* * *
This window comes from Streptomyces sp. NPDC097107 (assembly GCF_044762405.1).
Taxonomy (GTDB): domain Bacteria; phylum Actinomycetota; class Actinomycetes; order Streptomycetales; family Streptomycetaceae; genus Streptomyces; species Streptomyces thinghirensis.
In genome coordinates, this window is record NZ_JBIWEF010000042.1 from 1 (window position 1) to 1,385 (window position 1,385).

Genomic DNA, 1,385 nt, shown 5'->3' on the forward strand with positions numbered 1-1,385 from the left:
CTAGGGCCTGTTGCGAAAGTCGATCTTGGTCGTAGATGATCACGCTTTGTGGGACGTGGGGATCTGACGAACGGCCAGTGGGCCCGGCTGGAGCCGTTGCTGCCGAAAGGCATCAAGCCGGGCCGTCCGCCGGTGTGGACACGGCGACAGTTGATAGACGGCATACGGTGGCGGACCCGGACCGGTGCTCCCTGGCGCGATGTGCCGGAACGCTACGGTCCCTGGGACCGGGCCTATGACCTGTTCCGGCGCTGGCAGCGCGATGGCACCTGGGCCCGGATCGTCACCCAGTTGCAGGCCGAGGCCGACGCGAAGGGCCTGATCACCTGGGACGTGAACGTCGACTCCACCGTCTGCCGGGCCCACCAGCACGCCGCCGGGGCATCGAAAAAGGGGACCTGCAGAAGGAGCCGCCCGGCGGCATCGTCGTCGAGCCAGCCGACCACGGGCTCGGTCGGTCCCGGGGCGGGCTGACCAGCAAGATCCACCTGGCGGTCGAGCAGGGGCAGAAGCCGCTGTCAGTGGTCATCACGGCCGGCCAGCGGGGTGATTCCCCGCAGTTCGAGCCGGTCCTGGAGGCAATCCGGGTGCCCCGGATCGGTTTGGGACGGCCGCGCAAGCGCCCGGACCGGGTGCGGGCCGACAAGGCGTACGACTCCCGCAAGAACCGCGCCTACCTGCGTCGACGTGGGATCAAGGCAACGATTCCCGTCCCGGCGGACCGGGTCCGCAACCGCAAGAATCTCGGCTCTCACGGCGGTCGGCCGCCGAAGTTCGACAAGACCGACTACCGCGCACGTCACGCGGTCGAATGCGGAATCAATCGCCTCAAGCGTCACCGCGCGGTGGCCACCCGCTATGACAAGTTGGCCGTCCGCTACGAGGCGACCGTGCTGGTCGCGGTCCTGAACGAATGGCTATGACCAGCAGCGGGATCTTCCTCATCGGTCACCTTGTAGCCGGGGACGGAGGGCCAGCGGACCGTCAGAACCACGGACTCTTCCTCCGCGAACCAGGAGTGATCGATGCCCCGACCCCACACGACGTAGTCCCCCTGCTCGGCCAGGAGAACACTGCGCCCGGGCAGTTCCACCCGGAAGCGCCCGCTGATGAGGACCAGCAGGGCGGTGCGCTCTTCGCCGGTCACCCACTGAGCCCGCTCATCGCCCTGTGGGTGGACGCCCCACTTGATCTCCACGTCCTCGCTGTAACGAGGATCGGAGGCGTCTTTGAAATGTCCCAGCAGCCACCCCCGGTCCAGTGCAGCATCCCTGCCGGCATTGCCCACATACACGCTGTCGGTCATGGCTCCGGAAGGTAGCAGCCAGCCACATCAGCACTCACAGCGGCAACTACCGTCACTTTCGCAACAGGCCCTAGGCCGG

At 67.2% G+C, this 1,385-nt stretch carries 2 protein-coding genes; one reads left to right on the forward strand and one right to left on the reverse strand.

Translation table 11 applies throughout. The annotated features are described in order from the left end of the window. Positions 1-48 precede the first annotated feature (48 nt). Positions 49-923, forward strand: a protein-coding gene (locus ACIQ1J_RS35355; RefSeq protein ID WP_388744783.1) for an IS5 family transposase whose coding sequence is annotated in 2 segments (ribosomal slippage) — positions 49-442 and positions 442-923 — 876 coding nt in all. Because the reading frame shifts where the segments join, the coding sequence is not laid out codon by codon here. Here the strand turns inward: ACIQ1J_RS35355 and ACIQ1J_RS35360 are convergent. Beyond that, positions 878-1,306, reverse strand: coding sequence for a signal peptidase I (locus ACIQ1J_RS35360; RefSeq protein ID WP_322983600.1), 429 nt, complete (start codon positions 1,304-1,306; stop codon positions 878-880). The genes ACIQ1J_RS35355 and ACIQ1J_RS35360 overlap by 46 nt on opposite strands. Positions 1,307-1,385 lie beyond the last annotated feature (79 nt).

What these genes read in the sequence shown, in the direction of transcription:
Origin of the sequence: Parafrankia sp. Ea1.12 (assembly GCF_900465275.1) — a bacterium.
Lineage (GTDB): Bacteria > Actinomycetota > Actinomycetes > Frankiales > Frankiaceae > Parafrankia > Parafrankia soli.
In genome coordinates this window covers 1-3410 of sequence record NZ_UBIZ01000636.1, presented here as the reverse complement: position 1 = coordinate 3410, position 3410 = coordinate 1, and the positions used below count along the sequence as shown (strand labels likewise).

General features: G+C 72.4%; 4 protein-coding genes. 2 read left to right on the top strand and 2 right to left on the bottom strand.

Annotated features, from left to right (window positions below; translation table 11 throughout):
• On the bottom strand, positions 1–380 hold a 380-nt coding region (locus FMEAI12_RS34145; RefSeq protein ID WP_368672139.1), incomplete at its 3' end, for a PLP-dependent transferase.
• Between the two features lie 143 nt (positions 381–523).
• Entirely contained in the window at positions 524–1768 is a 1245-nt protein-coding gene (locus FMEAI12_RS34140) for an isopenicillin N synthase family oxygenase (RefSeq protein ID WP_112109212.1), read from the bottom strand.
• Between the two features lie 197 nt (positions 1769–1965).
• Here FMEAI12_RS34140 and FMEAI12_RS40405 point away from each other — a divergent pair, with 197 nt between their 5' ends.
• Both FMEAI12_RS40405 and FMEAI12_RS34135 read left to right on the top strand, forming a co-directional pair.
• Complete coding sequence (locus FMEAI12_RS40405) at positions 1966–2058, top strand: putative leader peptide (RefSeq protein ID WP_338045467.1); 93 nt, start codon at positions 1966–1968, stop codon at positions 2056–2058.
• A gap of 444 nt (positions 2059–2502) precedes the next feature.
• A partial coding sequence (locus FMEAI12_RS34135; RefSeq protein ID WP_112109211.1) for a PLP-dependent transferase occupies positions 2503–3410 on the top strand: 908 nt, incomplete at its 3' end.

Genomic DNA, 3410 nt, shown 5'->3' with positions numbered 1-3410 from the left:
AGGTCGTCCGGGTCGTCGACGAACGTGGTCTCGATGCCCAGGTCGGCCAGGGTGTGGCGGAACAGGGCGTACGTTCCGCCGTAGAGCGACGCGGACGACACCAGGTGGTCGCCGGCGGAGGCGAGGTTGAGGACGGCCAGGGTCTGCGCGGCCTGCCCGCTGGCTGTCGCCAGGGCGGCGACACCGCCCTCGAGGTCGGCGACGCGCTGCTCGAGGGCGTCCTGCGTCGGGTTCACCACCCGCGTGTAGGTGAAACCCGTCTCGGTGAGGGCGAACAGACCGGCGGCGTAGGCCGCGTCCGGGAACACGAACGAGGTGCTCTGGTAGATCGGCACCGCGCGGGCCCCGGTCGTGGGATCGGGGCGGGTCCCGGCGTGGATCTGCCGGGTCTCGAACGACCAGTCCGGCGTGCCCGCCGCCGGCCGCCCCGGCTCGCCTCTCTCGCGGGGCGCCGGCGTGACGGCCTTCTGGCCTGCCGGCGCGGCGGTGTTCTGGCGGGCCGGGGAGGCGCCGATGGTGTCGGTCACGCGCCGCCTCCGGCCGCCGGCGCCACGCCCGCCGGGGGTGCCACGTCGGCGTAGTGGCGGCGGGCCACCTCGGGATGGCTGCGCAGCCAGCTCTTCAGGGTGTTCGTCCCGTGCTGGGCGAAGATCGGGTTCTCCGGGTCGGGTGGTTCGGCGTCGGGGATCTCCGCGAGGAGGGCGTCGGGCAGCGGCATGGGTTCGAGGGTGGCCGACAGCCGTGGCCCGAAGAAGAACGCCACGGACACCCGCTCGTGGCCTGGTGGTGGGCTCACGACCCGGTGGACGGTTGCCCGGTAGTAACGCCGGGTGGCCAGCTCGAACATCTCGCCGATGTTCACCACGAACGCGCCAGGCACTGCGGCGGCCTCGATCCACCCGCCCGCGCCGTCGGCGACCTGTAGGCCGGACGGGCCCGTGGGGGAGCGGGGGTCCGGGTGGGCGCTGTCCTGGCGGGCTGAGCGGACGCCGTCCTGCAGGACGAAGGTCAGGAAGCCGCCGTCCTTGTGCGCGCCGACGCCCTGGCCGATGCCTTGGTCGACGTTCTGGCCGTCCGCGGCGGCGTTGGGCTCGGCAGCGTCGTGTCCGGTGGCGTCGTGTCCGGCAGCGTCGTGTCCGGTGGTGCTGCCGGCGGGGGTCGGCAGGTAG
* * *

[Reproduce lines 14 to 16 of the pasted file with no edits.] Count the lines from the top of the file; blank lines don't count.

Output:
• On the bottom strand, positions 1–380 hold a 380-nt coding region (locus FMEAI12_RS34145; RefSeq protein ID WP_368672139.1), incomplete at its 3' end, for a PLP-dependent transferase.
• Between the two features lie 143 nt (positions 381–523).
• Entirely contained in the window at positions 524–1768 is a 1245-nt protein-coding gene (locus FMEAI12_RS34140) for an isopenicillin N synthase family oxygenase (RefSeq protein ID WP_112109212.1), read from the bottom strand.